Early years settings may allow families to provide food for children under the age of 44 months. Infants who are not eating menu food may eat food provided by their families. Policies are in place to ensure ongoing communication takes place between families and the early years setting to avoid any cross contamination for children with allergies. An organization may request that only food with ingredients listed can be provided.
Some children eat specialized diets for medical reasons. Families may supply food in these situations to ensure the child’s nutritional needs are being met. In many cases, the dietary planner works with the family to learn how to prepare food for children eating specialized diets. These food practices are then embedded into the menu.
Children with dietary restrictions for philosophical or religious reasons can be accommodated through the daily menu in early years settings. A child who eats a vegetarian or vegan diet can be offered substitutes for meat and dairy. Children with celiac disease who are unable to digest gluten may be offered alternatives for wheat when it is being served. Collaboration with families is essential as families may be able to provide some of the alternate foods necessary, share recipes their children enjoy, or inform the organization of where these foods can be purchased.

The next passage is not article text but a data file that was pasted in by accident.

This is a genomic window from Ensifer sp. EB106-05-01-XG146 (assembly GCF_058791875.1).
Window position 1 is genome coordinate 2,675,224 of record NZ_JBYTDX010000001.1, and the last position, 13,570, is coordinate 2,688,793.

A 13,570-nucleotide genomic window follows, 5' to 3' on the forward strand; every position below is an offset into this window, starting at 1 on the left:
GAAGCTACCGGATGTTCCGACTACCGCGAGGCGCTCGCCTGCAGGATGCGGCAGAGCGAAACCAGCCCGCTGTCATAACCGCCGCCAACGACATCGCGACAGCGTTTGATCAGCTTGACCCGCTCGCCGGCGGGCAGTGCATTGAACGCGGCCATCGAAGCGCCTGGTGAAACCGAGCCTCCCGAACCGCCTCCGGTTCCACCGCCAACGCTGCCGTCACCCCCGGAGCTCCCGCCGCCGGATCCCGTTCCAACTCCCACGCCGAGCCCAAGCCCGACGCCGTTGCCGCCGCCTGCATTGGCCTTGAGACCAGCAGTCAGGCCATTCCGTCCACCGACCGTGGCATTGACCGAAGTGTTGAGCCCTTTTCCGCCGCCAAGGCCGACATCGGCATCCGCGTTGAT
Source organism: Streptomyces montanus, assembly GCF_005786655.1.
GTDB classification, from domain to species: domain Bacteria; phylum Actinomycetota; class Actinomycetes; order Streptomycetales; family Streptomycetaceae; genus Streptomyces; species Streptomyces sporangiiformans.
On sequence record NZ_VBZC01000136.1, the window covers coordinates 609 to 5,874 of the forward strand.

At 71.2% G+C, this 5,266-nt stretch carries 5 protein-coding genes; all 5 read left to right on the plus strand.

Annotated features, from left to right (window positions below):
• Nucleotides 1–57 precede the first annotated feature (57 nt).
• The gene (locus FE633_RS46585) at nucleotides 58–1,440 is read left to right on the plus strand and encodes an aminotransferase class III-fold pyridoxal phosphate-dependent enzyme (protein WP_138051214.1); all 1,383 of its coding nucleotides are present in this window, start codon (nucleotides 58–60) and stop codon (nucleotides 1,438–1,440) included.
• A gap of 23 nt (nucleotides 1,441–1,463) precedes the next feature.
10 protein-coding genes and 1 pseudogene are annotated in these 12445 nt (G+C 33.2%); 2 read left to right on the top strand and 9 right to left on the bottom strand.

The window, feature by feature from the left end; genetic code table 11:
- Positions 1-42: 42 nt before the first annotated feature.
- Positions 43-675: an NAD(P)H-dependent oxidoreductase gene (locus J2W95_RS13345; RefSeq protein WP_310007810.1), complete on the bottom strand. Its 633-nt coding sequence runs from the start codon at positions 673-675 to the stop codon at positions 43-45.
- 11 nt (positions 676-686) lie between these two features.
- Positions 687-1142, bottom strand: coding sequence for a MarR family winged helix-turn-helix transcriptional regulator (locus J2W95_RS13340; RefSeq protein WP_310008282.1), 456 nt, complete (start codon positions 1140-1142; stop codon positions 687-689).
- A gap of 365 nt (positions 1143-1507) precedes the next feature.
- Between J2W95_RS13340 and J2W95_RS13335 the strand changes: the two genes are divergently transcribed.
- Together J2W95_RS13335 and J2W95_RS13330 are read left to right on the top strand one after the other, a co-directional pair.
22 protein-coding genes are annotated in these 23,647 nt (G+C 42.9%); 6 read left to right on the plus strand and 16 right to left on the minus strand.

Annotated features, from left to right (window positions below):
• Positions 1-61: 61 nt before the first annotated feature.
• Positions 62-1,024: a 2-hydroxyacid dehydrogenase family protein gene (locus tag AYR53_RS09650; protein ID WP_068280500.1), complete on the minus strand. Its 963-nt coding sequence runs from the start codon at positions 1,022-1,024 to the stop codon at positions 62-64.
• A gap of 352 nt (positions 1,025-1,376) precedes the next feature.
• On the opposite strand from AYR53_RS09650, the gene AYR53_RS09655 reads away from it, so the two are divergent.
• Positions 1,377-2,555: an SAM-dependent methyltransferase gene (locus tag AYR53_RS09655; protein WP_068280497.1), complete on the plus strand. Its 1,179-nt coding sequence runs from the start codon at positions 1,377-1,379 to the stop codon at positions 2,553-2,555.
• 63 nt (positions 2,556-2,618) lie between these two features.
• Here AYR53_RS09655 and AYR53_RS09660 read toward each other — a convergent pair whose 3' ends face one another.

All food brought from outside of the centre must be labelled with the child’s name and employees must follow safe food handling techniques for storage and preparation. The dietary planner and supervisors in early years settings are required to have current certification in safe food handling. Some organizations may require all educators to have this certification as they are preparing and serving snacks for children.
Safe Food Handling
The Ministry of Health oversees the nutritional standards of licensed child care and early years settings. Each region in Ontario has a public health unit that supports the early years in ensuring organizations are meeting the nutritional needs of the children they serve. Dietary planners and supervisors are trained in safe food handling techniques to ensure the proper handling, storage and preparation of food takes place.
Food Handler Training
32. Every operator of a food service premise shall ensure that there is at least one food handler or supervisor on the premise who has completed food handler training during every hour in which the premise is operating.
(Food Premises, Ontario Regulation 493/17, under the Health Protection and Promotion Act. © King’s Printer for Ontario, 2018)
There are many training programs that provide certification for employees working in early years settings who require knowledge about safe food handling. The certification is valid for five years and recertification must take place before the five year certification has expired. The training will equip dietary planners, supervisors, and educators with knowledge about how to handle, serve, and store food for young children in a manner that prevents food borne illnesses and avoids cross contamination.
Read and interact with the following webpage for information about safe food handling certification.